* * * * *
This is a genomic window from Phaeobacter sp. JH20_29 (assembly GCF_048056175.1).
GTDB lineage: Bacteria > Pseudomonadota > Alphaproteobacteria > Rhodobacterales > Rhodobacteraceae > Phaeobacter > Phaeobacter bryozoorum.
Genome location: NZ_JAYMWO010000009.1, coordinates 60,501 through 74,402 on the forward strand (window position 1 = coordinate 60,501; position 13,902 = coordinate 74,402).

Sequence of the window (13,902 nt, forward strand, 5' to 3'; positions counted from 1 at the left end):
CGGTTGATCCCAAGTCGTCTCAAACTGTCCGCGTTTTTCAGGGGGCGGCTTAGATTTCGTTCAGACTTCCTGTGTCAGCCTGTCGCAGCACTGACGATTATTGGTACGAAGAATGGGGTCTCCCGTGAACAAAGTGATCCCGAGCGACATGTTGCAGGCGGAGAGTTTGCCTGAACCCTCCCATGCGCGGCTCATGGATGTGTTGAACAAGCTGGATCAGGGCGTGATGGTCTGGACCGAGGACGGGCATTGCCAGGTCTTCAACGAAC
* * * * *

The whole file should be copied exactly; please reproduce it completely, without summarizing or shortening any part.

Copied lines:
This is a genomic window from Phaeobacter sp. JH20_29 (assembly GCF_048056175.1).
GTDB lineage: Bacteria > Pseudomonadota > Alphaproteobacteria > Rhodobacterales > Rhodobacteraceae > Phaeobacter > Phaeobacter bryozoorum.
Genome location: NZ_JAYMWO010000009.1, coordinates 60,501 through 74,402 on the forward strand (window position 1 = coordinate 60,501; position 13,902 = coordinate 74,402).

Sequence of the window (13,902 nt, forward strand, 5' to 3'; positions counted from 1 at the left end):
CGGTTGATCCCAAGTCGTCTCAAACTGTCCGCGTTTTTCAGGGGGCGGCTTAGATTTCGTTCAGACTTCCTGTGTCAGCCTGTCGCAGCACTGACGATTATTGGTACGAAGAATGGGGTCTCCCGTGAACAAAGTGATCCCGAGCGACATGTTGCAGGCGGAGAGTTTGCCTGAACCCTCCCATGCGCGGCTCATGGATGTGTTGAACAAGCTGGATCAGGGCGTGATGGTCTGGACCGAGGACGGGCATTGCCAGGTCTTCAACGAAC